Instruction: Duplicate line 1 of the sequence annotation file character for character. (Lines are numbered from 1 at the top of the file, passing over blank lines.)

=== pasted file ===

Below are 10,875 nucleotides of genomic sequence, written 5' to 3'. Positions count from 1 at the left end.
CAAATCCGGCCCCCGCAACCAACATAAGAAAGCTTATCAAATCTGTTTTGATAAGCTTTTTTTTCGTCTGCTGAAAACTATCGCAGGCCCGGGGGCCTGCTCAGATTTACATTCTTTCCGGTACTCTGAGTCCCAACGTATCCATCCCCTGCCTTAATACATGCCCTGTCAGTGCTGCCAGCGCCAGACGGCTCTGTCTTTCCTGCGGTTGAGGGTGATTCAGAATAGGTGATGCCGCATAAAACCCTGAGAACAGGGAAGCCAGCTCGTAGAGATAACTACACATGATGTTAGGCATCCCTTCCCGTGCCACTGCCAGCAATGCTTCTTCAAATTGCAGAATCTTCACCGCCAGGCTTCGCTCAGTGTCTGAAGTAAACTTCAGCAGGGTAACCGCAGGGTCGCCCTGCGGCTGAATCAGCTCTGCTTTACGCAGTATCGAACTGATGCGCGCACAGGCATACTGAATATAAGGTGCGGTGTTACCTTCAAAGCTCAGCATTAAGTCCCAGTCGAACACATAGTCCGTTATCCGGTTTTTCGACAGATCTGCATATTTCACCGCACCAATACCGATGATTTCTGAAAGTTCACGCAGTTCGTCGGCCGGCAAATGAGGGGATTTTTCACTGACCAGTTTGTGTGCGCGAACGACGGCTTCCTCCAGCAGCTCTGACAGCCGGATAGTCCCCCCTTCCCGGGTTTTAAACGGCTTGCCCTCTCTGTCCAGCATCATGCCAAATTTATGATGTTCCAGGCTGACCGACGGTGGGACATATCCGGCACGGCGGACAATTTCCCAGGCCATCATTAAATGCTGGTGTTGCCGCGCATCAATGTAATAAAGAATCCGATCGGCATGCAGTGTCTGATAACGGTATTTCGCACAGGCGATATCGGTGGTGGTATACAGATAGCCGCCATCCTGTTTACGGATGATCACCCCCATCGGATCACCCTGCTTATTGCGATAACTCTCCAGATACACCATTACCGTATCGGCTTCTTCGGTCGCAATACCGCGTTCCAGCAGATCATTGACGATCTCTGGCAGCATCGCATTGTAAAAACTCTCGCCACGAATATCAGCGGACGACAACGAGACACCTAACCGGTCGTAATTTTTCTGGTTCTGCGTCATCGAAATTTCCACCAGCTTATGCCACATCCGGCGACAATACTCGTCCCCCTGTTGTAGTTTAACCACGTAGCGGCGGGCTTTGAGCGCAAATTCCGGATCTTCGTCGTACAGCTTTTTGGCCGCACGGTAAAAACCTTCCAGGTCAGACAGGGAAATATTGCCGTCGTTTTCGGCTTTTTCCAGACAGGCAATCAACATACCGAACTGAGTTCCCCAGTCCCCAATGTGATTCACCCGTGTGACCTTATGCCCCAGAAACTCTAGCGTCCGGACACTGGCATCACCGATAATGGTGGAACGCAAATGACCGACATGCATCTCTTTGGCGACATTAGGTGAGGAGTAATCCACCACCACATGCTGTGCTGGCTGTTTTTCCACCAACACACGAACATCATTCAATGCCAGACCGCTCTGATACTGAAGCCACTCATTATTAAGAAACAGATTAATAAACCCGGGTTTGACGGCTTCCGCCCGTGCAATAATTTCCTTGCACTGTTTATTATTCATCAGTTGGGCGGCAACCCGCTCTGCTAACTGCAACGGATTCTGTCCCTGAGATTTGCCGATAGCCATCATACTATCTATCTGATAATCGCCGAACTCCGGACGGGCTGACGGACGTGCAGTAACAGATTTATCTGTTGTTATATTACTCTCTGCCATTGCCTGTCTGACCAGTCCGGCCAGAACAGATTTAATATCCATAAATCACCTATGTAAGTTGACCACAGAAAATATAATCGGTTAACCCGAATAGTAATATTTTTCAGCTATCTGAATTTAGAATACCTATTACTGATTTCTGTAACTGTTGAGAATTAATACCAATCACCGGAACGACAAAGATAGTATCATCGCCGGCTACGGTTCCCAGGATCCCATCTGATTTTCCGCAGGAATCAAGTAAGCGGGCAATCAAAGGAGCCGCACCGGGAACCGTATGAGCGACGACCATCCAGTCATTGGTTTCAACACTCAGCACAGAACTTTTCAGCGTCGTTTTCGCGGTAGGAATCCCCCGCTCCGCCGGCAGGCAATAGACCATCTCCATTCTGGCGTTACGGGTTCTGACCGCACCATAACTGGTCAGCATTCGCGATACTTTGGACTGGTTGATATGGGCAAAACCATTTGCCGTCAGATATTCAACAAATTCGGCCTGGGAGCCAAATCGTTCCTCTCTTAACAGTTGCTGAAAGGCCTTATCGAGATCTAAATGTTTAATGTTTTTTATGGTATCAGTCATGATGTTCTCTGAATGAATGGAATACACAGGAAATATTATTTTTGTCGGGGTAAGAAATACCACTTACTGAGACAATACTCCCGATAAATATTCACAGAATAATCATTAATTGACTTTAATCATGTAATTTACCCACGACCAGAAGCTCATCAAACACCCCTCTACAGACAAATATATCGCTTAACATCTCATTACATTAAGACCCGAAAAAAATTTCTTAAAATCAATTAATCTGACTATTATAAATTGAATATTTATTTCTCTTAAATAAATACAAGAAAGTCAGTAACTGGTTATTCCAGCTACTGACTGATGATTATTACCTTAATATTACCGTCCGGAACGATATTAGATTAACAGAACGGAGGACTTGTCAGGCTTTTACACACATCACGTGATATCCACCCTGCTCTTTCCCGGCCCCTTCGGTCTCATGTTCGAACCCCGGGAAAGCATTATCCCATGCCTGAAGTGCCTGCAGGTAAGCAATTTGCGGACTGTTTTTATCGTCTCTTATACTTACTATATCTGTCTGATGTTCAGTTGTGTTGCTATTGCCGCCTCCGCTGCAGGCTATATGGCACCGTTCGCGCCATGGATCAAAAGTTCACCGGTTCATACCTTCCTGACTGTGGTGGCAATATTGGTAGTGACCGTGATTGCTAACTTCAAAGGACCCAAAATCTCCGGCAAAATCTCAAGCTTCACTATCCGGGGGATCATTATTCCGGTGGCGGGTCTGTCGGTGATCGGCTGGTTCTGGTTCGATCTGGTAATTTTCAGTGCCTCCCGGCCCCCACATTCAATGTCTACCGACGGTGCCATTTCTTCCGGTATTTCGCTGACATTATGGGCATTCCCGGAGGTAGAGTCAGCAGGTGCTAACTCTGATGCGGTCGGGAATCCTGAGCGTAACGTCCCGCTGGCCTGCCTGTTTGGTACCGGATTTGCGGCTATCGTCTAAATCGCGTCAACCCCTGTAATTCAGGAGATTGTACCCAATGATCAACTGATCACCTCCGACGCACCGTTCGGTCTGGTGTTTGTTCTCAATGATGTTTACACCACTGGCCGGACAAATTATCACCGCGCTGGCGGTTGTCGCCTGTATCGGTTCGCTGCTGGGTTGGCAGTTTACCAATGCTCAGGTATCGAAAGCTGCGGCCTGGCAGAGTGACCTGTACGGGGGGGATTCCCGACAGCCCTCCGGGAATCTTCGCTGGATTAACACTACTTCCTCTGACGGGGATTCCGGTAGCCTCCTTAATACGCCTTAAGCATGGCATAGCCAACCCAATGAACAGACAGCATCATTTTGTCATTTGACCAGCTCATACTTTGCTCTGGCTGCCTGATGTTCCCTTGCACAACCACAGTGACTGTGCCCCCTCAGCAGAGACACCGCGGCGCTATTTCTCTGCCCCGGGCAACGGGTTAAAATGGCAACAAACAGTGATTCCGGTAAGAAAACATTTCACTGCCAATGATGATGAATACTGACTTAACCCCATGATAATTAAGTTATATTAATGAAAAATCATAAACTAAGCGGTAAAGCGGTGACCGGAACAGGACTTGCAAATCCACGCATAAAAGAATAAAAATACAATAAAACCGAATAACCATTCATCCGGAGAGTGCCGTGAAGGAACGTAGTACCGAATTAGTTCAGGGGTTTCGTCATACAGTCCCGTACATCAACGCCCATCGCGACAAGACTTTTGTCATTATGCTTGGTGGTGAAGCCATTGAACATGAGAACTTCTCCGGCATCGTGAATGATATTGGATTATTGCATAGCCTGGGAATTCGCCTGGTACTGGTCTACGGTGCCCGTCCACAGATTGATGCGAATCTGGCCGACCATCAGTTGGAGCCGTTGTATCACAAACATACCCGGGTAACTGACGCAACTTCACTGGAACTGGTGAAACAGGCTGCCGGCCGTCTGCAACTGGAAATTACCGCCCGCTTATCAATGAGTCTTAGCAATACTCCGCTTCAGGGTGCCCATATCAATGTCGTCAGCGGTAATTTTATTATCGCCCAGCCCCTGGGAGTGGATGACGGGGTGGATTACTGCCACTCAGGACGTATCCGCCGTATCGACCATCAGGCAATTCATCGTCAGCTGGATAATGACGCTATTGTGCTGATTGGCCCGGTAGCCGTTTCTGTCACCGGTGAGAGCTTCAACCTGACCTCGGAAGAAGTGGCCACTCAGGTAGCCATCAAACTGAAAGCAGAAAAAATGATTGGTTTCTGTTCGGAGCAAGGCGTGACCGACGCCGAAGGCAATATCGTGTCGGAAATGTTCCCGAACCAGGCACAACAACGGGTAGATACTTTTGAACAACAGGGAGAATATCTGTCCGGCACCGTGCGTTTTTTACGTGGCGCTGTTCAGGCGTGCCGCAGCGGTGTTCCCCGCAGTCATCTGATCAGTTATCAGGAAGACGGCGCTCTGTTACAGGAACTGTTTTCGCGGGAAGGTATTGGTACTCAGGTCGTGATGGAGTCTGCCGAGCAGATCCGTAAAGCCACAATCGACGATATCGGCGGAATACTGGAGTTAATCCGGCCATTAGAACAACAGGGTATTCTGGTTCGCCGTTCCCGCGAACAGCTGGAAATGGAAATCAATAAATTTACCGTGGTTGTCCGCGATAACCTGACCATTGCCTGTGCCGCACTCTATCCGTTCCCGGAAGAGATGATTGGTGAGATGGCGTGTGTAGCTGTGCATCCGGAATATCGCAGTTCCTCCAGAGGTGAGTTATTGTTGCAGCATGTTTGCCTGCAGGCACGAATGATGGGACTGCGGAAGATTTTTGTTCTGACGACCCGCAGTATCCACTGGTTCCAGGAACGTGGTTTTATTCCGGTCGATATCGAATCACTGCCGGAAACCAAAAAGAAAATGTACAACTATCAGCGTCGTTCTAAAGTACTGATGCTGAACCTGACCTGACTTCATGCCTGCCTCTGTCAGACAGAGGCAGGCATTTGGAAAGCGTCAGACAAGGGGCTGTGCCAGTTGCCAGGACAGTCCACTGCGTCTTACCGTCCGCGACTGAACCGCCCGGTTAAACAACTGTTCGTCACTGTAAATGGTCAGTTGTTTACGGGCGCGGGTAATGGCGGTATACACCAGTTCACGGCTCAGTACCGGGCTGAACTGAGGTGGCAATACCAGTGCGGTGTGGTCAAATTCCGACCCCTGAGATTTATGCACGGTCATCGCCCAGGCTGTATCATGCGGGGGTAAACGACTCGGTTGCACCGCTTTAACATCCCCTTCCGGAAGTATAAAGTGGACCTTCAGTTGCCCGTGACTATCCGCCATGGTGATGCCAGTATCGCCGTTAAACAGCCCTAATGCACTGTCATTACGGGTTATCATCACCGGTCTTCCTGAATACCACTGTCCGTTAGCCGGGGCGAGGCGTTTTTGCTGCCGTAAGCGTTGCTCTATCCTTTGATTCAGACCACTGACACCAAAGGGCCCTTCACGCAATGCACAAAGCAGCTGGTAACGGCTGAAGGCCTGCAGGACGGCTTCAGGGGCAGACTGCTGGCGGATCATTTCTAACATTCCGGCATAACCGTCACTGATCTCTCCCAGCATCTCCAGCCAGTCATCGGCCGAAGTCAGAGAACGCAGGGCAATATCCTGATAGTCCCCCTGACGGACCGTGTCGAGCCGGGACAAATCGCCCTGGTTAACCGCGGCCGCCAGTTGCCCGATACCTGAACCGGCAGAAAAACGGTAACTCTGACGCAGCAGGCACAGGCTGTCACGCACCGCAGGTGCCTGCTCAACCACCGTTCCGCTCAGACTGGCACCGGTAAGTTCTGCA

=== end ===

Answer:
Below are 10,875 nucleotides of genomic sequence, written 5' to 3'. Positions count from 1 at the left end.